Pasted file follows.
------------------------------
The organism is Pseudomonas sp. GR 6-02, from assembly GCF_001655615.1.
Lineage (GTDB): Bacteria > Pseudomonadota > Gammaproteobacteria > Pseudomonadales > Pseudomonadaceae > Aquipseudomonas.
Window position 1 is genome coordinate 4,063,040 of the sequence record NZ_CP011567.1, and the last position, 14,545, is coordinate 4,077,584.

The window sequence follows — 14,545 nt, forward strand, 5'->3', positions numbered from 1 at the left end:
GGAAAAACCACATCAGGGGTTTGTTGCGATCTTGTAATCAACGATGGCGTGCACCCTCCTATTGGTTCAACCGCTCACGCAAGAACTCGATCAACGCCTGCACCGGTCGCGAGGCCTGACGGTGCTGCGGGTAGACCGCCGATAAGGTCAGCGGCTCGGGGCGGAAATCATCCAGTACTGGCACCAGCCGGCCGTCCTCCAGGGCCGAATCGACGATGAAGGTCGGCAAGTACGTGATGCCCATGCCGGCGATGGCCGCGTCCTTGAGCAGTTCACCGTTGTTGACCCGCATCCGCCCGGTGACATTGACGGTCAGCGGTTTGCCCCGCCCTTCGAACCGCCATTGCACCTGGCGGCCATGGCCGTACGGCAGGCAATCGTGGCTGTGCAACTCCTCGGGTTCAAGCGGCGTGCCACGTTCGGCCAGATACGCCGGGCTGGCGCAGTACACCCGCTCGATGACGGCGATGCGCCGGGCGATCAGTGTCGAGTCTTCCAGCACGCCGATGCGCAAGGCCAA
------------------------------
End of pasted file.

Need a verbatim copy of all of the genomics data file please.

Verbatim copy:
The organism is Pseudomonas sp. GR 6-02, from assembly GCF_001655615.1.
Lineage (GTDB): Bacteria > Pseudomonadota > Gammaproteobacteria > Pseudomonadales > Pseudomonadaceae > Aquipseudomonas.
Window position 1 is genome coordinate 4,063,040 of the sequence record NZ_CP011567.1, and the last position, 14,545, is coordinate 4,077,584.

The window sequence follows — 14,545 nt, forward strand, 5'->3', positions numbered from 1 at the left end:
GGAAAAACCACATCAGGGGTTTGTTGCGATCTTGTAATCAACGATGGCGTGCACCCTCCTATTGGTTCAACCGCTCACGCAAGAACTCGATCAACGCCTGCACCGGTCGCGAGGCCTGACGGTGCTGCGGGTAGACCGCCGATAAGGTCAGCGGCTCGGGGCGGAAATCATCCAGTACTGGCACCAGCCGGCCGTCCTCCAGGGCCGAATCGACGATGAAGGTCGGCAAGTACGTGATGCCCATGCCGGCGATGGCCGCGTCCTTGAGCAGTTCACCGTTGTTGACCCGCATCCGCCCGGTGACATTGACGGTCAGCGGTTTGCCCCGCCCTTCGAACCGCCATTGCACCTGGCGGCCATGGCCGTACGGCAGGCAATCGTGGCTGTGCAACTCCTCGGGTTCAAGCGGCGTGCCACGTTCGGCCAGATACGCCGGGCTGGCGCAGTACACCCGCTCGATGACGGCGATGCGCCGGGCGATCAGTGTCGAGTCTTCCAGCACGCCGATGCGCAAGGCCAA